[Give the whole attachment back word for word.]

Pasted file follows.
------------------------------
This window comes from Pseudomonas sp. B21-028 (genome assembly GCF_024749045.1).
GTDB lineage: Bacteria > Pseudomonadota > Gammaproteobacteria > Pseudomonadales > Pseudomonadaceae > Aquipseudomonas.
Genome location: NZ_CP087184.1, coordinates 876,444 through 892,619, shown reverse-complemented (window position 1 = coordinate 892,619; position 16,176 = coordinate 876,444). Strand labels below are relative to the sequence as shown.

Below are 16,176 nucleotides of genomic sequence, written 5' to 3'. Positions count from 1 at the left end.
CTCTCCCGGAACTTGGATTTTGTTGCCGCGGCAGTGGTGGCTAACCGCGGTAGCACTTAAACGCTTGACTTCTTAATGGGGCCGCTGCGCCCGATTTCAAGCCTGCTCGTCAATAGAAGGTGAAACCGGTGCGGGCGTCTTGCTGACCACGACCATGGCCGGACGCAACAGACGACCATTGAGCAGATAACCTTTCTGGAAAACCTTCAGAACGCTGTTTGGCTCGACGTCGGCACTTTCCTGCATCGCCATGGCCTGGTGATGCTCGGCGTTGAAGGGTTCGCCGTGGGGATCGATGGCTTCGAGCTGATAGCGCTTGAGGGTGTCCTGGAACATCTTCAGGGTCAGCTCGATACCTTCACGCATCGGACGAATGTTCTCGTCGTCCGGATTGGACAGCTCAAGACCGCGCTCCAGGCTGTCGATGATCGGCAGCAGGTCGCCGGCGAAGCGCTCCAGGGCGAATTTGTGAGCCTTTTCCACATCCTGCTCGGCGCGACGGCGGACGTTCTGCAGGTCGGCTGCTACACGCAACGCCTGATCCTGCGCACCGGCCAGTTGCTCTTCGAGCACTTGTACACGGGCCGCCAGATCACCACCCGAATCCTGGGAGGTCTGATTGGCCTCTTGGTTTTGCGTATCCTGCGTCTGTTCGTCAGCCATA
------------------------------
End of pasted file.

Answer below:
This window comes from Pseudomonas sp. B21-028 (genome assembly GCF_024749045.1).
GTDB lineage: Bacteria > Pseudomonadota > Gammaproteobacteria > Pseudomonadales > Pseudomonadaceae > Aquipseudomonas.
Genome location: NZ_CP087184.1, coordinates 876,444 through 892,619, shown reverse-complemented (window position 1 = coordinate 892,619; position 16,176 = coordinate 876,444). Strand labels below are relative to the sequence as shown.

Below are 16,176 nucleotides of genomic sequence, written 5' to 3'. Positions count from 1 at the left end.
CTCTCCCGGAACTTGGATTTTGTTGCCGCGGCAGTGGTGGCTAACCGCGGTAGCACTTAAACGCTTGACTTCTTAATGGGGCCGCTGCGCCCGATTTCAAGCCTGCTCGTCAATAGAAGGTGAAACCGGTGCGGGCGTCTTGCTGACCACGACCATGGCCGGACGCAACAGACGACCATTGAGCAGATAACCTTTCTGGAAAACCTTCAGAACGCTGTTTGGCTCGACGTCGGCACTTTCCTGCATCGCCATGGCCTGGTGATGCTCGGCGTTGAAGGGTTCGCCGTGGGGATCGATGGCTTCGAGCTGATAGCGCTTGAGGGTGTCCTGGAACATCTTCAGGGTCAGCTCGATACCTTCACGCATCGGACGAATGTTCTCGTCGTCCGGATTGGACAGCTCAAGACCGCGCTCCAGGCTGTCGATGATCGGCAGCAGGTCGCCGGCGAAGCGCTCCAGGGCGAATTTGTGAGCCTTTTCCACATCCTGCTCGGCGCGACGGCGGACGTTCTGCAGGTCGGCTGCTACACGCAACGCCTGATCCTGCGCACCGGCCAGTTGCTCTTCGAGCACTTGTACACGGGCCGCCAGATCACCACCCGAATCCTGGGAGGTCTGATTGGCCTCTTGGTTTTGCGTATCCTGCGTCTGTTCGTCAGCCATA